Parents' Guide to

Man of Steel

By Sandie Angulo Chen, Common Sense Media Reviewer

age 12+

Superman's back in brooding, action-packed reboot.

Movie PG-13 2013 148 minutes
Man of Steel Poster Image

A Lot or a Little?

What you will—and won't—find in this movie.

Community Reviews

age 12+

Based on 47 parent reviews

age 14+

Mindless violence ruins great build up

We watched the first hour and loved the way it developed the characters and the relationships Superman has with his fathers and Lois Lane. This movie had the potential to be better than most one-dimensional superhero movies. Then the bad guys appeared and the movie turned into a festival of indestructible aliens pounding each other (and the city) into pulp (and rubble). The intimate physical violence, smashing faces, grinding heads into the ground, and especially the neck snapping at the end of the movie was unnecessary and hard to take. Attempting to hold this slug-fest together was an increasingly irrelevant story full of plot holes and even the claim that evolutionary theory predicts that amorality gives a species a survival advantage (...really??) Unless you are a superman fan, I don't see the point of this movie. Despite early promise, it ended up being too mindless for most older viewers to be kept interested, while being too violent for a younger audience. I guess if you are an action movie fan with 3 free hours then go for it. Or better yet, watch the Krypton bit, then fast forward to Zod and enjoy.

This title has:

Too much violence
2 people found this helpful.
age 12+

Man of Steel

DC Awesomeness 8/10. Some language and variations on "ass": "ass," "dumbass," "a--wipe," and "a--hole," plus "d--ksplash," "hell," "s--t," "pussy," "comparing d--ks," "damn," and "crap." One use of the word "f-ing," toward the end, with out the rest filled in.
1 person found this helpful.

Is It Any Good?

Our review:
Parents say (47):
Kids say (141):

Director Zack Snyder's take on the Superman legend is seriously reverent. He strikes a tone that's lighter than Christopher Nolan's unrelentingly violent and contemplative Dark Knight trilogy but darker than the humor- and banter-filled The Avengers. Superman has always been unique among the popular superheroes: He's not a mutant or a billionaire with a penchant for vigilante justice; he's a straight-up alien who doesn't know why he's on Earth, where he came from, or what his purpose is as a lone outsider in a world of humans. Cavill is dashing and strong enough to pull off the role, and he certainly has the broodiness and the requisite Snyder-mandated six pack. But all of his self reflection, as understandable as it is, could use more levity, more spark, more of Christopher Reeve's sense of joy in the red and blue costume.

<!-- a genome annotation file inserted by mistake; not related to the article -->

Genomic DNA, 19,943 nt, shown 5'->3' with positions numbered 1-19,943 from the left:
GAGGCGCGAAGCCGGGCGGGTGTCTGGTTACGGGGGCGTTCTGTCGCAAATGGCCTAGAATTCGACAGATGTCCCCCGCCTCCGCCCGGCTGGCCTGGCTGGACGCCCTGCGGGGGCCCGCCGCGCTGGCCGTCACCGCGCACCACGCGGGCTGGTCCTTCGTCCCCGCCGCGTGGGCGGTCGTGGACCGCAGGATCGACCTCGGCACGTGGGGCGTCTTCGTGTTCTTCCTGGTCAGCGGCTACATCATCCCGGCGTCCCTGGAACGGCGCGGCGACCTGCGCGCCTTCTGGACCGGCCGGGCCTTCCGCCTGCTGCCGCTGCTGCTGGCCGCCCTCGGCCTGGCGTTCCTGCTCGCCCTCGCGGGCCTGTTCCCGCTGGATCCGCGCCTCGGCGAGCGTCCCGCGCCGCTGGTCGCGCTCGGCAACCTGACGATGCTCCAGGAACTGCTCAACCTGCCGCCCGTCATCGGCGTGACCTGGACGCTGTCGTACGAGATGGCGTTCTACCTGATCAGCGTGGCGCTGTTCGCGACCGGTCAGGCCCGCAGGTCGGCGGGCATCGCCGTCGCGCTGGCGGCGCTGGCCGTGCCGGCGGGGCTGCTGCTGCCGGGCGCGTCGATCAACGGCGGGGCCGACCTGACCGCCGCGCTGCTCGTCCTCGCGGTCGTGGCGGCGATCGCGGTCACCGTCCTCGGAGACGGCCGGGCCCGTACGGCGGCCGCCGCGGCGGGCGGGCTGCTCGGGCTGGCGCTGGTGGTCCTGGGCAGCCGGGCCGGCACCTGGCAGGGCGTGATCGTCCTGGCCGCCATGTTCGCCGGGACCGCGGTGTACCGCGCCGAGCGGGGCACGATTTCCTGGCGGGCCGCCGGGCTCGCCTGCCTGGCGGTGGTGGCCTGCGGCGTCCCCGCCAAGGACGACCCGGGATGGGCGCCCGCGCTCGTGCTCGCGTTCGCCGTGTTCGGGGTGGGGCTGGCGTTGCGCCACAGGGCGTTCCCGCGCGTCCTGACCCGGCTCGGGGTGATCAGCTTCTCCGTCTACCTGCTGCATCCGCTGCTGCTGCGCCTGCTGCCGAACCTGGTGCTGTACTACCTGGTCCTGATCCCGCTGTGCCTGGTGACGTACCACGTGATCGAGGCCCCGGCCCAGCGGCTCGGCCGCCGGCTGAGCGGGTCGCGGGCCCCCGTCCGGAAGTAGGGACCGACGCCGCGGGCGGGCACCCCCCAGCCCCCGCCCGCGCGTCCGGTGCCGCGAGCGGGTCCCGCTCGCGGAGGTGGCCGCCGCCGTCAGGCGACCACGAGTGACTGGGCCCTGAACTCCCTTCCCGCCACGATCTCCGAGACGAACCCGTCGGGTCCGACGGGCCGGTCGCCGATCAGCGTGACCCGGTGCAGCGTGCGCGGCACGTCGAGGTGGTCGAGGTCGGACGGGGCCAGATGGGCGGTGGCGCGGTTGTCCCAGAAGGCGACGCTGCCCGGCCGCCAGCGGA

It's the more mature generation of actors in the movie who lend it its gravitas: Costner and Crowe as Superman's two fathers, both dead but still guiding and inspiring and encouraging him (literally, in the case of Jor-El and symbolically -- and via flashbacks -- in the case of Jonathan Kent). Ultimately, though, Man of Steel, like Superman II, is a face-off between Superman and his ideological nemesis, supervillain General Zod. Shannon is brilliantly cast, and despite being ruthless, actually expresses precisely why he's willing to sacrifice humanity: Protecting and ensuring the future of the Krypton people is what he was created to do, no matter what the cost. And Snyder certainly knows his way around action sequences and huge CGI set pieces, while keeping the violence much less bloody than 300. The two-and-a-half-hour movie is considerably longer than necessary, but the dramatic fight scenes will keep audiences from checking their watches. The prospect of a sequel is enticing, because now that Clark has accepted his Superman persona, there should be more fun, humor, and romance in store for the Man of Steel.

Movie Details

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